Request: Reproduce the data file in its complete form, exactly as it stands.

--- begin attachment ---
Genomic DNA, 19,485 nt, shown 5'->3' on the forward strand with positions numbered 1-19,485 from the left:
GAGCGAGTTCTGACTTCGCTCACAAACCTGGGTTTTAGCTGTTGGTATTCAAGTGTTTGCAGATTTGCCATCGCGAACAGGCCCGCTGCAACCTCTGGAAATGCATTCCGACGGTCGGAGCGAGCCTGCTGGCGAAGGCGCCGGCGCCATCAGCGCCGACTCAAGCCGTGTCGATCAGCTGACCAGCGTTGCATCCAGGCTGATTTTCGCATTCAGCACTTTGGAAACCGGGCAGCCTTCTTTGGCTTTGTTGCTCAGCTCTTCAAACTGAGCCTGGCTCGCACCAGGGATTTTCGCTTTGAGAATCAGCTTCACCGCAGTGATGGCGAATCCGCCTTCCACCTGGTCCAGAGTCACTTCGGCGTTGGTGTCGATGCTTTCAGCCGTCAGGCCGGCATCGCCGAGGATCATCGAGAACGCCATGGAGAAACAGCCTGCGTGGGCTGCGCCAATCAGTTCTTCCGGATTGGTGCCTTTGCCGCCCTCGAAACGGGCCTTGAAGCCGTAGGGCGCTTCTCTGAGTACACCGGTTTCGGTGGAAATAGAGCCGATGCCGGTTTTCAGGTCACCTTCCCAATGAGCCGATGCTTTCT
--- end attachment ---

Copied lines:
Genomic DNA, 19,485 nt, shown 5'->3' on the forward strand with positions numbered 1-19,485 from the left:
GAGCGAGTTCTGACTTCGCTCACAAACCTGGGTTTTAGCTGTTGGTATTCAAGTGTTTGCAGATTTGCCATCGCGAACAGGCCCGCTGCAACCTCTGGAAATGCATTCCGACGGTCGGAGCGAGCCTGCTGGCGAAGGCGCCGGCGCCATCAGCGCCGACTCAAGCCGTGTCGATCAGCTGACCAGCGTTGCATCCAGGCTGATTTTCGCATTCAGCACTTTGGAAACCGGGCAGCCTTCTTTGGCTTTGTTGCTCAGCTCTTCAAACTGAGCCTGGCTCGCACCAGGGATTTTCGCTTTGAGAATCAGCTTCACCGCAGTGATGGCGAATCCGCCTTCCACCTGGTCCAGAGTCACTTCGGCGTTGGTGTCGATGCTTTCAGCCGTCAGGCCGGCATCGCCGAGGATCATCGAGAACGCCATGGAGAAACAGCCTGCGTGGGCTGCGCCAATCAGTTCTTCCGGATTGGTGCCTTTGCCGCCCTCGAAACGGGCCTTGAAGCCGTAGGGCGCTTCTCTGAGTACACCGGTTTCGGTGGAAATAGAGCCGATGCCGGTTTTCAGGTCACCTTCCCAATGAGCCGATGCTTTCT